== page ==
Posts Tagged ‘barbarian movies’

Barbarian Movie Review: Kilma, Queen of the Amazons (1975)

Saturday, September 17th, 2011

Kilma, Queen of the Amazons (Kilma, La Reina de las Amazonas). A Spanish production filmed around Barcelona, directed by Miguel Iglesias Bonns.

Rating: 2/5 Golden Axes

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Summary: A thrilling island adventure that questions our understanding of civilization, barbarism, and prehistoric notions of femininity, and dares to synthesize them into a coherent statement about modernity.  Aw, who am I kidding?


Kilma, Queen of the Amazons, and Dan Robinson share a tender moment with a musket. Why is this the first picture in this review? Because, unlike the director, I didn't want to waste a lot of time with the movie's plot before showing the movie's title character.


Movie Title for Kilma, Queen of the Amazons (1975)

This is the name of the movie, not the name of the boat.


Barbarian Movie Review: Hundra (1983)

Wednesday, August 31st, 2011

Hundra (1983) Starring Laurene Landon, directed by Matt Cimber.


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“No man will ever penetrate my body with sword or himself,” says the title heroine in this acknowledged ancestor of Kill Bill.

Hundra on horseback. Admittedly, this does not require a caption.


Barbarian Movie Review: Ironmaster (1983)

Tuesday, August 30th, 2011

Ironmaster (1983) aka La Guerra del Ferro, starring Sam Pasco and George Eastman.


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Spaghetti cannibal director Umberto Lenzi’s Ironmaster opens with a caveman wandering around Custer, South Dakota in a loincloth with an atrocious neckbeard, all set to knock-off Morricone (by Guido and Maurizio de Angelis). A tribe of scruffy savages spy some plastic elephants and complain about having weak stone-age weaponry– and good god, that actually sets up a plot!

After a battle with a local tribe of ash-covered idiots, the tribe’s resident bad guy Vood kills the tribal elders and is expelled. Vood (played by George Eastman, aka Luigi Montefiori, a 6’9” Ringo Starr look-alike) discovers iron (“a stone of divine power”) after a volcanic eruption, kills some out-of-frame lions, joins up with a hottie named Lith (a stone-age Lady MacBeth) and starts the world’s first arms race. Vood takes over the tribe, now unstoppable thanks to having one sword-shaped iron rod, and militarizes them with dreams of conquest.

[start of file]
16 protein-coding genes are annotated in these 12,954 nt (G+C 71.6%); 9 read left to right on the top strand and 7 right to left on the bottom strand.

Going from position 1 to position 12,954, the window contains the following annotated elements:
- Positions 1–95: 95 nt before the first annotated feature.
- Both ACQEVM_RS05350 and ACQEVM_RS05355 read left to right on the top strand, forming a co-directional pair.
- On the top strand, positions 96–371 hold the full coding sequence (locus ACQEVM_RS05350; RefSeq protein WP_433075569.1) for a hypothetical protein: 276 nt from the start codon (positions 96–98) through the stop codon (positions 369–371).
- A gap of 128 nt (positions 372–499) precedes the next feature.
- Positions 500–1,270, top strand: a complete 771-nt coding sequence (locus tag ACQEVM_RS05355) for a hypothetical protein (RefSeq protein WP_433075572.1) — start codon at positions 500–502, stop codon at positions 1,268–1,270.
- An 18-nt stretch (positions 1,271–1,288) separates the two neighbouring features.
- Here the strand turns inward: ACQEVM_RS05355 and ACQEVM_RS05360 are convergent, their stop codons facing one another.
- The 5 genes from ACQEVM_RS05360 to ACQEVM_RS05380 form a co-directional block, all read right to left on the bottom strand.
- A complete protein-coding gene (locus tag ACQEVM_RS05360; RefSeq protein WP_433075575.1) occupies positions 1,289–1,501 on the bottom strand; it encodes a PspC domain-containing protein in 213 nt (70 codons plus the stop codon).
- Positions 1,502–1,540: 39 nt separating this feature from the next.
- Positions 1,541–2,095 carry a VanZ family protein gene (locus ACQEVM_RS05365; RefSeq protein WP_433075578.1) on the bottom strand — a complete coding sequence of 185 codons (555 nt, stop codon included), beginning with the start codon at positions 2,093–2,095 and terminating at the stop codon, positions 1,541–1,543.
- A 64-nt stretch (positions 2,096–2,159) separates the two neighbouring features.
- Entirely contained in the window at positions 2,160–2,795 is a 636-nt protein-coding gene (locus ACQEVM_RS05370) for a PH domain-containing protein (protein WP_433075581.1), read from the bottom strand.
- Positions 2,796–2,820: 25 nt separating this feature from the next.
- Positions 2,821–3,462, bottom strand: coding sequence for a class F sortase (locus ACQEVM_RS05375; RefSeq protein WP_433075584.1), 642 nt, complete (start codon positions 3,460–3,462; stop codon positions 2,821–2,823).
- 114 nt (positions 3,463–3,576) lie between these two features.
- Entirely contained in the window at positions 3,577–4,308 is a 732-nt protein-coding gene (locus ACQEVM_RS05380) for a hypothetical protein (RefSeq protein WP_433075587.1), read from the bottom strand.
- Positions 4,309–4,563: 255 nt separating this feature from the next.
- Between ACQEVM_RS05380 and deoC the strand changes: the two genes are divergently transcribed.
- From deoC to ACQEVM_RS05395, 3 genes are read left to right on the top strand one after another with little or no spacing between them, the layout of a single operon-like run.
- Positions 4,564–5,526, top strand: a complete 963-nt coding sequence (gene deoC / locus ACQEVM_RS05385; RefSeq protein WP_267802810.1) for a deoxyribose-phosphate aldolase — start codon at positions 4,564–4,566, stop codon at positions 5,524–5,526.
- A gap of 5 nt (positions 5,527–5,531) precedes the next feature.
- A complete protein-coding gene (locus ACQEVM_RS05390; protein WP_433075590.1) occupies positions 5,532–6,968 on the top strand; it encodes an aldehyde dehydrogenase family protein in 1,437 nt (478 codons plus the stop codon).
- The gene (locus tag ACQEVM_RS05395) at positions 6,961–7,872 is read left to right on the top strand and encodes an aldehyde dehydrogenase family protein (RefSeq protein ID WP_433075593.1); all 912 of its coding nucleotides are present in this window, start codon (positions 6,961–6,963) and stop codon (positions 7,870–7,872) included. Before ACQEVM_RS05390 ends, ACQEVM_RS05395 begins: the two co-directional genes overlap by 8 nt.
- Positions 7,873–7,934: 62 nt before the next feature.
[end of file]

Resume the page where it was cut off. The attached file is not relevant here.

He spends the rest of the movie wearing a dead lion head.

George Eastman wearing a lion on his head

"And I thought they smelled bad on the outside!"


Barbarian Movie Review: Colossus and the Headhunters

Thursday, August 18th, 2011

Editor’s note: from time to time we’ll be posting barbarian movie reviews here on  There are also quite a few more prominent titles reviewed in the book.  Movie ratings range from 1 to 5 Golden Axes. And yes, sooner or later we’ll be covering the new Conan the Barbarian movie with Jason Momoa, especially if Lion’s Gate wants to send us a screener and press kit, hint hint! Anyway, without further ado, here’s…

Colossus and the Headhunters (1963) – a.k.a. Maciste Contro i Cacciatori di Teste.  Released in the USA by American International Pictures.

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In this peplum pablum, Maciste (Kirk Morris) and his pompadour dye-job arrive on an island just in time for a volcano to force the inhabitants onto his raft. Maciste leads the tribe to another island, where they’re all immediately enslaved by, well, the “good” tribe, one of whom immediately shoots Maciste through the heart with a bow and arrow.  Lucky Maciste recovers in full a few minutes later. The actual bad guys are a neighboring gang of headhunters (although you’d only know it by a couple of plastic skulls on posts). After Maciste has a low-intensity romantic moment with the good-guy queen Amoa (Laura Brown) she frees the captives.  Some boring stuff happens to kill time, then Maciste winds up rescuing the queen from the leader of the evil headhunters while the two-and-a-half tribes square off and set some huts on fire.  Maciste doesn’t do much of anything for most of the movie besides stand around with his shirt off, but he eventually defeats the evil headhunter leader which ends the conflict.  Case dismissed, Maciste rides off into the sunset on his trusty raft with the queen swimming after him and declaring her eternal love.  Their inevitable breakup is left to your imagination.

That’s pretty much the entire plot.  If you’re wondering where Colossus is in all that, well, apparently he’s Maciste although they never say so in the English dub.  In English, the movies were usually retitled with another hero’s name, e.g. Samson, Goliath, Hercules, etc..  There were a few more cheesy Maciste movies before Morris retired in 1971– 25 in total (though only 5 starred Morris).  That’s not counting the 27 silent films (1914-1927) or the two in the 1970s by Jess Franco. 54 movies? Apparently Italians love them some Maciste!  This entry was written and directed by peplum veteran Guido Malatesta, whose name loosely translates as “I drive bad head.”

Colossus and the Headhunters

Maciste, a.k.a. Colossus (Kirk Morris, a.k.a. Adriano Bellini) scoffs at the Queen's request for help. Yeah, I watched the MST3K version, got a problem with that?